Euro loses over Greek woes as austerity move hits block
An unpaid for five months private clinic nurse holds her unpaid electricity bill outside the ministry of health in Athens. AFP photoGreece’s Court of Auditors has ruled that upcoming pension cuts, the elimination of Christmas, Easter and vacation bonuses, and decreases in the jobless allowances for seasonal workers are “unconstitutional,” fueling the euro’s fall against the U.S. dollar. Troubling outlooks for major Japanese companies have also helped the greenback rise.
The dollar was at 80.21 yen in Tokyo during afternoon trading on Nov. 2, up from 80.13 yen in New York late Nov. 1. The euro slipped to $1.2932 from $1.2940. By midafternoon London time, the euro was percent lower at $1.2855.
The Greek Court of Auditors, which vets Greek laws before they are submitted to Parliament, said planned measures such as increasing the retirement age by two years to 67 and cutting pensions by 5 to 10 percent could be against the constitution. It said cutting pensions for a fifth consecutive time since the country’s first bailout in May 2010 violated a string of constitutional provisions including the principles of individual dignity and equality before the law, Reuters reported.
The International Monetary Fund said on Nov. 1 that negotiations between Athens and international lenders for desperately-needed rescue funds were stuck, sending Greek stocks plunging 5 percent. News on Greece “may well vie with the U.S. elections in terms of market significance” next week according to the National Australia Bank, Agence France-Presse reported. The dollar also rose against the yen three days after the Bank of Japan (BoJ) took fresh easing steps that initially sparked the selling of dollars.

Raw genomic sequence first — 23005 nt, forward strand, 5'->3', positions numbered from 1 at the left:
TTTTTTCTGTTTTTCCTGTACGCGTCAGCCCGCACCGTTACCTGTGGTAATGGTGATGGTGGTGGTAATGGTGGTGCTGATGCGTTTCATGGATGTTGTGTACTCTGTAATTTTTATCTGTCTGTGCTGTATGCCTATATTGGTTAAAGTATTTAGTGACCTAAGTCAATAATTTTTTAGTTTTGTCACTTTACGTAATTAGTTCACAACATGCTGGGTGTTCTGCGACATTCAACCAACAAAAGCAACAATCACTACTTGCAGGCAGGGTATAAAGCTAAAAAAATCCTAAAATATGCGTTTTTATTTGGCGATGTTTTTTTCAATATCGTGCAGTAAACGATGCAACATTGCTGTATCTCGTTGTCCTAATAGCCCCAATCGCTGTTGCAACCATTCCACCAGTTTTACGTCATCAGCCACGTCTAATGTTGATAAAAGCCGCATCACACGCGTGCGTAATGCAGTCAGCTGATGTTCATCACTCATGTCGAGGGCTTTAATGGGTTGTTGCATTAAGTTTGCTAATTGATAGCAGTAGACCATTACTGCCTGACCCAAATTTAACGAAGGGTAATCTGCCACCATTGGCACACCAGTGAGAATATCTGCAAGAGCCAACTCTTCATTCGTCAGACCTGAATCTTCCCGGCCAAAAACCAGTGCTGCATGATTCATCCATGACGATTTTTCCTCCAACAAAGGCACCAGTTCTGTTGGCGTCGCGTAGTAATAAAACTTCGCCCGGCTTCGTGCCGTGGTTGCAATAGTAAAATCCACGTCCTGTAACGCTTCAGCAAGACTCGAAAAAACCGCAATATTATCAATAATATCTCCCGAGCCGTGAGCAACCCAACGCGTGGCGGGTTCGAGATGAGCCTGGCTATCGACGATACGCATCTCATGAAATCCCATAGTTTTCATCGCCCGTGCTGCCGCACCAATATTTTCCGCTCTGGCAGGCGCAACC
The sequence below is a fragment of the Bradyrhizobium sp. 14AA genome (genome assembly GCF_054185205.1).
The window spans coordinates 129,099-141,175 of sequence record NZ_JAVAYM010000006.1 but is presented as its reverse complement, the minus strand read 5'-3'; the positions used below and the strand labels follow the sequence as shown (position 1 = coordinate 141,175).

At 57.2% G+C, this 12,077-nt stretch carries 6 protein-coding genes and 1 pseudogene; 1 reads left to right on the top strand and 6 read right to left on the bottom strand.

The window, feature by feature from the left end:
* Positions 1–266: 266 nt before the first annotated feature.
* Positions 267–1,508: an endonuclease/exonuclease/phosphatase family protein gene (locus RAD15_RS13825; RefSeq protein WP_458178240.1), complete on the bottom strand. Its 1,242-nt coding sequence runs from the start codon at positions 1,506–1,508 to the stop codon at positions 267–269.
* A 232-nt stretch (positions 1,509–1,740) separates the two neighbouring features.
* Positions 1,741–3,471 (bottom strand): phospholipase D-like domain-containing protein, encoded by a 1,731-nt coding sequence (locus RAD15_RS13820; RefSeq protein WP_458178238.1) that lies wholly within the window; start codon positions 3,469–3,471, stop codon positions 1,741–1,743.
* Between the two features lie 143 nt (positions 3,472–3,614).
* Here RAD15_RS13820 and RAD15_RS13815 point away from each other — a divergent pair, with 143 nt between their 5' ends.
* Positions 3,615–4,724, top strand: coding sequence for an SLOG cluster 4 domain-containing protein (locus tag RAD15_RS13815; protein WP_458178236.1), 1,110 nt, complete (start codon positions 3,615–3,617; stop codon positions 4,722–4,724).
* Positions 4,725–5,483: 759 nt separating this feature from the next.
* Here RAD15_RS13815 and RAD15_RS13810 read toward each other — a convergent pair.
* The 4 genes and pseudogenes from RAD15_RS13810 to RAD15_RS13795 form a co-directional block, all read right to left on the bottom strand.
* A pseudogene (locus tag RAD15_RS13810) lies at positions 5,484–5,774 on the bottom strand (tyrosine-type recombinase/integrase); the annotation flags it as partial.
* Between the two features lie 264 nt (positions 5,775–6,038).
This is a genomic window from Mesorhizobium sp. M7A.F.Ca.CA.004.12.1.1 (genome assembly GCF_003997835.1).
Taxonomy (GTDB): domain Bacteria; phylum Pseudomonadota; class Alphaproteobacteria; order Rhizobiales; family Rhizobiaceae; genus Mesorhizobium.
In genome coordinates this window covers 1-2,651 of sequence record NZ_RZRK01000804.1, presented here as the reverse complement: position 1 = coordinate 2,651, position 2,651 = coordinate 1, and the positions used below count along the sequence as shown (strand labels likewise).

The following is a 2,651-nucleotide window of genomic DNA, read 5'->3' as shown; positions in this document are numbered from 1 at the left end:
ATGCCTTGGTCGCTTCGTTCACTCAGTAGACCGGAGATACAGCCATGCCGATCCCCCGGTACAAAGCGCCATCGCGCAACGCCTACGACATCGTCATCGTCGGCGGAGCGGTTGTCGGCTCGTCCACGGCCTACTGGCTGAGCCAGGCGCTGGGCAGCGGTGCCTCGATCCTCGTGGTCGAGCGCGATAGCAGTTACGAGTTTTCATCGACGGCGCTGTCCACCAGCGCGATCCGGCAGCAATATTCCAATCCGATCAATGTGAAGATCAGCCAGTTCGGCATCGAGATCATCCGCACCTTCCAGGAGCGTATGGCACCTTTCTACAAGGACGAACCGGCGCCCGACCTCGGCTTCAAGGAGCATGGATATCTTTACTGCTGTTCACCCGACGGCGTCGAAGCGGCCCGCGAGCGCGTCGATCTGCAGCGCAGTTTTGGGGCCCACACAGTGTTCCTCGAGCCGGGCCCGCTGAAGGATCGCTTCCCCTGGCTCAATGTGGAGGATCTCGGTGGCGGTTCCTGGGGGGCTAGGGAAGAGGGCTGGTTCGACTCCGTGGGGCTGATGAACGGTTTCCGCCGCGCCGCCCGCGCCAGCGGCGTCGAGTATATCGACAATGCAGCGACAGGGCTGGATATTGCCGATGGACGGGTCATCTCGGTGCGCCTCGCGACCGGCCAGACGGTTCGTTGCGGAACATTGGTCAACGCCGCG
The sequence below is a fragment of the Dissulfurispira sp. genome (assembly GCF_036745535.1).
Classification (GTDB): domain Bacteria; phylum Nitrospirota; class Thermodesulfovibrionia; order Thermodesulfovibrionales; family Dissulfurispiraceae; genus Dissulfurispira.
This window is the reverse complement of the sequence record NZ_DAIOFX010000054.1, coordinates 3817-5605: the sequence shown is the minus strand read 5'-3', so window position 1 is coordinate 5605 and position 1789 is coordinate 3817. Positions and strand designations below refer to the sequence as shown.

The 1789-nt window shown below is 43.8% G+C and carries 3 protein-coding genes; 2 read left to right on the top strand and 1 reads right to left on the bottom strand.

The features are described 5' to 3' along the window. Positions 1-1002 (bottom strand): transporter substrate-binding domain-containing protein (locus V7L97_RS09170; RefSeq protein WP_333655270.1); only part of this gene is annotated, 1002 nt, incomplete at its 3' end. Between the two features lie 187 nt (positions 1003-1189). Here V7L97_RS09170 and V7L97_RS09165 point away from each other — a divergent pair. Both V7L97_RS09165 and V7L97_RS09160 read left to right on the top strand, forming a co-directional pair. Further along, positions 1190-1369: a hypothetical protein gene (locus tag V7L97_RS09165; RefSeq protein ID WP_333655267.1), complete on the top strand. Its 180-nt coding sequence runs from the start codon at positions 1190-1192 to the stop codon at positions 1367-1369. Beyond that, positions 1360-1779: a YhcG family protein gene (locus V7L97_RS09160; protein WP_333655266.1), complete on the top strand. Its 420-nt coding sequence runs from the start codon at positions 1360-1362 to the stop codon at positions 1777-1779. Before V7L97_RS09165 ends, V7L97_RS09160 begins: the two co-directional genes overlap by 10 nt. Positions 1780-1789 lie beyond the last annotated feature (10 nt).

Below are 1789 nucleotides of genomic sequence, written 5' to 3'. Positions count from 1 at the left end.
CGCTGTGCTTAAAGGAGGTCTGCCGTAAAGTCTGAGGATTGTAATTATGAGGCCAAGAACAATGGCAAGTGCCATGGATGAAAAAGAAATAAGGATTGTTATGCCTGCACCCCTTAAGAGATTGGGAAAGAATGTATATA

The National Australia Bank said it was a little surprised “to see dollar-yen trading back on an 80-yen handle this morning so soon after the post-BoJ meeting sell-off on Tuesday.” It said that “company-specific news may be at play” after major Japanese electronics makers unveiled dire business outlooks.
Japanese firms lose
Sharp nearly doubled its loss forecast to a record $5.6 billion on Nov. 1, a day after Panasonic said it would lose an eye-watering $9.6 billion in the year to March. Sony said it expected to lose $1 billion on its TV business this fiscal year.
“The impression of the Japanese authorities ‘fiddling while the economy burns’ is hard to escape, but dire company news may now be doing more to help the cause of a weaker yen than policy makers ever can,” the bank said in a note. The Group of 20 world powers will meet on Nov. 4 to tackle fears of a new global economic downturn and renew pressure on Europe to contain its stubborn debt crisis. G-20 finance ministers and central bank governors will hold two days of talks in Mexico City as the troubles in Greece continue to vex the eurozone and Spain keeps everyone guessing if it will request a bailout.